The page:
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 Eastern State Penitentiary

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Number of posts : 352
Registration date : 2007-09-26

PostSubject: Eastern State Penitentiary   Thu Sep 27, 2007 10:26 pm

Designed by John Haviland and opened in 1829, Eastern State is considered to be the world's first true penitentiary. Its revolutionary system of incarceration, dubbed the Pennsylvania System, originated and encouraged solitary confinement as a form of rehabilitation. It was opposed contemporaneously by the Auburn System (also known as the New York System), which held that prisoners should be forced to work together in silence, and could be subjected to physical punishment (Sing Sing prison was an example of the Auburn system). Although the Auburn system was favored in the United States, Eastern State's radial floorplan and system of solitary confinement was the model for over 300 prisons worldwide.

Eastern State was viewed as a progressive reform in that it eliminated many of the excesses of physical punishment in colonial America. Despite this, it was widely believed (then and now) to have caused significant mental illness among its prisoners due to its solitary confinement. The system quickly collapsed due to overcrowding problems. By 1913, Eastern State officially abandoned the solitary system and operated as a congregate prison until it closed in 1970 (Eastern State was briefly used to house city inmates in 1971 after a riot at Holmesburg Prison).

Al Capone's cellThe prison was one of the largest public-works projects of the early republic, and was a tourist destination in the 19th century. Notable visitors included Charles Dickens and Alexis de Tocqueville while notable inmates included Willie Sutton and Al Capone.

The Penitentiary was intended not simply to punish, but to move the criminal toward spiritual reflection and change. The method was a Quaker-inspired system of isolation from other prisoners, with labor. The early system was strict. To prevent distraction, knowledge of the building, and even mild interaction with guards, inmates were hooded whenever they were outside their cells. Each cell even included a personal exercise yard. Proponents of the system believed strongly that the criminals, exposed, in silence, to thoughts of their behavior and the ugliness of their crimes, would become genuinely penitent. Thus the new word, penitentiary.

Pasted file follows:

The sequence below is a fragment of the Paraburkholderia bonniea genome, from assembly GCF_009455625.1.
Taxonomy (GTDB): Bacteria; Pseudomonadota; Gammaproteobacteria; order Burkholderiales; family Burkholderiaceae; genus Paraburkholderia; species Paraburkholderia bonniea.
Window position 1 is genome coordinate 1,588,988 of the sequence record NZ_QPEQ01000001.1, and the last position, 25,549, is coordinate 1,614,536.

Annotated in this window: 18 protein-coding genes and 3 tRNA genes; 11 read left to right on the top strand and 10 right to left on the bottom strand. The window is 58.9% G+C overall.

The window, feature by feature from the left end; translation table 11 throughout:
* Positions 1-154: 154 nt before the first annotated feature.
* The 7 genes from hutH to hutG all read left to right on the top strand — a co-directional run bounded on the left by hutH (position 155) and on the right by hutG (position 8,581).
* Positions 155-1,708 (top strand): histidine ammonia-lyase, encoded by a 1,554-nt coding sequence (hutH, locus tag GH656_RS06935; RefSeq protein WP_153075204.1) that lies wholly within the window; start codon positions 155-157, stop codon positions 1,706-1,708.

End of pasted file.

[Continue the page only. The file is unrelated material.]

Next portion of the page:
In 1924, Pennsylvania Governor Gifford Pinchot allegedly sentenced Pep "The Cat-Murdering Dog" to a life sentence at Eastern State. Pep allegedly murdered the governorís wifeís cherished cat. Prison records reflect that Pep was assigned an inmate number (no. C2559), which is seen in his mug shot. However, the reason for Pepís incarceration remains a subject of some debate. A newspaper article reported that the governor donated his own dog to the prison to increase inmate morale.[1]

On April 3, 1945, a major prison escape was carried out by twelve inmates (including the infamous Willie Sutton) who dug a 97-foot tunnel under the prison wall to freedom.

The prison was closed and abandoned in 1971. Many prisoners and guards were transferred to Graterford Prison, about 31 miles west of Eastern State. The City of Philadelphia purchased the property with the intention of redeveloping it. In 1988, the Eastern State Penitentiary Task Force successfully petitioned Mayor Wilson Goode to halt redevelopment. In 1994, Eastern State opened to the public for historic tours.

[edit] Present use

Inside Eastern State, May 2006Today, the Eastern State Penitentiary operates as a museum and historic site, open from April 1 through November 30. In addition, it holds many special events throughout the year. Each July, Eastern State offers a Bastille Day celebration, complete with a comedic reinterpretation of the storming of the Bastille and the tossing of thousands of Twinkies and Tastykakes from the towers.[2] In October, it offers a popular Terror Behind the Walls haunted house.

The facility has been kept in "preserved ruin," meaning that no significant attempts have been made for renovations or upkeep. Guests are asked to sign a liability waiver due to some minor safety concerns.

Due to Eastern State's ominous appearance, gloomy atmosphere and long history, it is a popular location for television shows and movies about hauntings. The Sci Fi Channel's Ghost Hunters and MTV's Fear both explored the supernatural at Eastern State, while Terry Gilliam's film Twelve Monkeys used it as the setting for a mental hospital. On 1 June 2007, the Travel Channel program, Most Haunted Live, conducted and broadcasted a paranormal investigation live (for the first time in the United States) from Eastern State Penitentiary for an unprecedented seven continuous hours hoping to come in contact with supernatural beings. Punk group the Dead Milkmen also filmed the music video for their song "Punk Rock Girl" in Eastern State.

In 1996 and 2000, the World Monuments Fund included Eastern State Penitentiary on its World Monuments Watch, its biennial list of the
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